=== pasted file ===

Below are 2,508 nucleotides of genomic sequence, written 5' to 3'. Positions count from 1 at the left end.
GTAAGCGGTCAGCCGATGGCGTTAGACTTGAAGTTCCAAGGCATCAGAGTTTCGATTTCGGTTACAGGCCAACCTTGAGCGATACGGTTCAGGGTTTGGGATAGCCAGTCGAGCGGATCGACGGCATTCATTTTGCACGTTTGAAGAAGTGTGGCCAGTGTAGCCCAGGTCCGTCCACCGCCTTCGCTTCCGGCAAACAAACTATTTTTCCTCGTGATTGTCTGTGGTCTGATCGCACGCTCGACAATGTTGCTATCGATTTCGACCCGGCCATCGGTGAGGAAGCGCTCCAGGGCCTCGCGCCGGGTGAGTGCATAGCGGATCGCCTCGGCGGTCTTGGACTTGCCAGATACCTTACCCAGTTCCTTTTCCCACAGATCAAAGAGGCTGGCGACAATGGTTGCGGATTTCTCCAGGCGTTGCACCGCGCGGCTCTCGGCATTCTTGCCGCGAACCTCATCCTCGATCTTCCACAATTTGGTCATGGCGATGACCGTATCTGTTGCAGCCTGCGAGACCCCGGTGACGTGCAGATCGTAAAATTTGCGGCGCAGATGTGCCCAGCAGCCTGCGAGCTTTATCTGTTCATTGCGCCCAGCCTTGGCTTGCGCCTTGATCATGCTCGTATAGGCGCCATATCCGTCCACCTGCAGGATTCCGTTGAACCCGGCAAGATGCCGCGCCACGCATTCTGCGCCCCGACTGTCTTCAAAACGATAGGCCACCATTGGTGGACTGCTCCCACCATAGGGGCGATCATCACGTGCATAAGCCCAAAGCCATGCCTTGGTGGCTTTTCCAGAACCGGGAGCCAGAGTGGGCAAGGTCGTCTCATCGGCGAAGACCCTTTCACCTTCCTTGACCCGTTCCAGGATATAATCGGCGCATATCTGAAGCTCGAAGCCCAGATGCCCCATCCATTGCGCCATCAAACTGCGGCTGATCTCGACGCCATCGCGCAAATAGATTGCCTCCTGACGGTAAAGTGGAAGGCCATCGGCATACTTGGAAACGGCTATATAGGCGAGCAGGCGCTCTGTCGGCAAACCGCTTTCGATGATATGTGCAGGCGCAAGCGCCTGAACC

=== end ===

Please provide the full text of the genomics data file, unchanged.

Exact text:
Below are 2,508 nucleotides of genomic sequence, written 5' to 3'. Positions count from 1 at the left end.
GTAAGCGGTCAGCCGATGGCGTTAGACTTGAAGTTCCAAGGCATCAGAGTTTCGATTTCGGTTACAGGCCAACCTTGAGCGATACGGTTCAGGGTTTGGGATAGCCAGTCGAGCGGATCGACGGCATTCATTTTGCACGTTTGAAGAAGTGTGGCCAGTGTAGCCCAGGTCCGTCCACCGCCTTCGCTTCCGGCAAACAAACTATTTTTCCTCGTGATTGTCTGTGGTCTGATCGCACGCTCGACAATGTTGCTATCGATTTCGACCCGGCCATCGGTGAGGAAGCGCTCCAGGGCCTCGCGCCGGGTGAGTGCATAGCGGATCGCCTCGGCGGTCTTGGACTTGCCAGATACCTTACCCAGTTCCTTTTCCCACAGATCAAAGAGGCTGGCGACAATGGTTGCGGATTTCTCCAGGCGTTGCACCGCGCGGCTCTCGGCATTCTTGCCGCGAACCTCATCCTCGATCTTCCACAATTTGGTCATGGCGATGACCGTATCTGTTGCAGCCTGCGAGACCCCGGTGACGTGCAGATCGTAAAATTTGCGGCGCAGATGTGCCCAGCAGCCTGCGAGCTTTATCTGTTCATTGCGCCCAGCCTTGGCTTGCGCCTTGATCATGCTCGTATAGGCGCCATATCCGTCCACCTGCAGGATTCCGTTGAACCCGGCAAGATGCCGCGCCACGCATTCTGCGCCCCGACTGTCTTCAAAACGATAGGCCACCATTGGTGGACTGCTCCCACCATAGGGGCGATCATCACGTGCATAAGCCCAAAGCCATGCCTTGGTGGCTTTTCCAGAACCGGGAGCCAGAGTGGGCAAGGTCGTCTCATCGGCGAAGACCCTTTCACCTTCCTTGACCCGTTCCAGGATATAATCGGCGCATATCTGAAGCTCGAAGCCCAGATGCCCCATCCATTGCGCCATCAAACTGCGGCTGATCTCGACGCCATCGCGCAAATAGATTGCCTCCTGACGGTAAAGTGGAAGGCCATCGGCATACTTGGAAACGGCTATATAGGCGAGCAGGCGCTCTGTCGGCAAACCGCTTTCGATGATATGTGCAGGCGCAAGCGCCTGAACC